There has been the usual flurry of mobile reports over the weekend from the likes of Gartner, Citrix and others. One of the articles that caught my eye was entitled “COPE Will Outshine BYOD in 2013”. Now we have talked in many of our CC blogs about how this industry loves an acronym or two and this was a new one on me. So if you live in the world of reality and to save you endless hours of wonderment I can explain it for you – COPE is meant to stand for ‘corporate owned, personally enabled’.
Now while you remove the cynical smile from your face, I thought there was a little more to the substance of this article. We all know that BYOD has reached the top of the hype curve and when you examine just how many Enterprise organisations have actually removed all of the corporately owned end user devices and let employees run their business from their own personal devices -you’ll find that the answer is actually – very few.
I have been known to say on many occasions that ‘consumer IT’ and ‘BYOD’ are not the same outcome and here at CC we are definitely seeing a shift in our clients spend moving to more lightweight and touch enabled devices. However, we also see a range of new IT challenges — from security, compliance and management, to cost and human capital management, as organisations are rapidly forced to invest in some form of mobile device management (MDM). In a recent Gartner research note published at the back of last year they noted that MDM market has been growing, and will continue to grow in 2013, with the market size estimated at over $500 million, and more than 100 players!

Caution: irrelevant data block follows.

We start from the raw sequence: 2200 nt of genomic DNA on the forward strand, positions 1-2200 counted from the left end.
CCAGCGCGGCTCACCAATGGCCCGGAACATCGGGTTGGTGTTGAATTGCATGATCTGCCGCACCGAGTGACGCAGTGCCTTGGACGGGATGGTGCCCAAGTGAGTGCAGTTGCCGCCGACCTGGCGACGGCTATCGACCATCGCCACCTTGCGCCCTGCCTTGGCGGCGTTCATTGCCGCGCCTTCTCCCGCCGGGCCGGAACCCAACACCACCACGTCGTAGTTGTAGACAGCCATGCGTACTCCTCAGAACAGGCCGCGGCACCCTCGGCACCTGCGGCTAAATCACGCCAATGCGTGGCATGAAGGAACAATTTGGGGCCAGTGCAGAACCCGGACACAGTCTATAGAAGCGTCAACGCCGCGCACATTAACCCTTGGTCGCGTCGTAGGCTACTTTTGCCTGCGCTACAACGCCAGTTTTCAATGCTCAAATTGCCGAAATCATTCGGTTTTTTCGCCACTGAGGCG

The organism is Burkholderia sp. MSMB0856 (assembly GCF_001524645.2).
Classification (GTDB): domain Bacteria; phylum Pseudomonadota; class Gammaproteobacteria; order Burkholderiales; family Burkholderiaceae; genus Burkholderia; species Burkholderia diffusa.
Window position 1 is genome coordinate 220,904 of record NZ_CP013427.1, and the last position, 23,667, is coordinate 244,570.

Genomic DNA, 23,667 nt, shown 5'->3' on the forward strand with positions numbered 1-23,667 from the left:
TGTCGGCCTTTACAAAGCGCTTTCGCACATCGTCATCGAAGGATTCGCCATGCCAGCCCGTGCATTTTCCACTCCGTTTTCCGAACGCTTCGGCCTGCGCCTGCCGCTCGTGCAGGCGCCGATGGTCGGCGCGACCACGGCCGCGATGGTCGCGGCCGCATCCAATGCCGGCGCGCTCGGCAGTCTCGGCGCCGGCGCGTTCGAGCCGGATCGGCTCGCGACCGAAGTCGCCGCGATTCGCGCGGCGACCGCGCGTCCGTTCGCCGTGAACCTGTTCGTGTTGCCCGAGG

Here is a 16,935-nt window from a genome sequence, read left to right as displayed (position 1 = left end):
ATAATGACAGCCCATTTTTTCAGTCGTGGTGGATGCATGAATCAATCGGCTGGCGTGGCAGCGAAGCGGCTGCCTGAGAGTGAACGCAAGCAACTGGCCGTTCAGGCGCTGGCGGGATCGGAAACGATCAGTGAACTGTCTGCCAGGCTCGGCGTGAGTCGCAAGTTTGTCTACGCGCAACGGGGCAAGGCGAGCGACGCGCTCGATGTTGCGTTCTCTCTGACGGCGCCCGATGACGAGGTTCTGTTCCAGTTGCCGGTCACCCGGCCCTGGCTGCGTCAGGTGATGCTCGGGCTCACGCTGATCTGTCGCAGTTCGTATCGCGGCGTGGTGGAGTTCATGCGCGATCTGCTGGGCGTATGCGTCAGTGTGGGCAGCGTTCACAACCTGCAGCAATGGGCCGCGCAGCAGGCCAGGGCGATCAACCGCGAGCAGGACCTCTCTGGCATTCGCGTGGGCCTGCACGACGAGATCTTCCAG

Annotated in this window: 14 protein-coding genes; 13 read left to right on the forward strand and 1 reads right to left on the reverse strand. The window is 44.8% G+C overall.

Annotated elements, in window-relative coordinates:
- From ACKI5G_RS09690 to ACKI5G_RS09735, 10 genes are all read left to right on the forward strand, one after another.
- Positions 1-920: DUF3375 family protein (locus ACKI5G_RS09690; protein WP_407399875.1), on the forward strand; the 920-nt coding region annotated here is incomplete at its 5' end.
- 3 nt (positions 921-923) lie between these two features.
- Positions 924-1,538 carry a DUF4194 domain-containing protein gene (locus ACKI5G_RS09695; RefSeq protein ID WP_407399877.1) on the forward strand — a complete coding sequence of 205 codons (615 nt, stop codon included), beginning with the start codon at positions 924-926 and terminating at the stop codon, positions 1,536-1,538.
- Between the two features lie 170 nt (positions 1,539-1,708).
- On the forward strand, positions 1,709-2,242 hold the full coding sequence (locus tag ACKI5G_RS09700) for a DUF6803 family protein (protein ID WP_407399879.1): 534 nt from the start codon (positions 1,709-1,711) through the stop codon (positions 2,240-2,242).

The COPE article also stated that “Although a recent study shows that 77 percent of BYOD employees dislike the use of mobile device management (MDM) on their device, the “personally enabled,” or “PE,” aspect of COPE allows employees to choose the company-approved device they favour while also enabling them to use it personally and professionally”.
I can relate to this; as outside of the IT literate, high net worth and high fee earning individuals in an organisation – most would happily be given the right device to get on and do their job properly and accommodate for situations whereby they can access certain personal services if they want to (was it any different in desktop/laptop only days?).
However, there is clearly still some tension in reaching the right balance. Citrix recently published their quarterly enterprise mobility cloud report and one of the unexpected findings from the aggregated data showed that “Dropbox was on the blacklist, but was also one of the most heavily-recommended apps from enterprise IT (in the enterprise app catalog). This juxtaposition speaks to Dropbox’s simultaneous usefulness and risk! Organizations can’t decide!”
So how it for you? Is your mobile device strategy as clear as a bell or are you just about in a position to COPE? I’d be really interested in your viewpoint….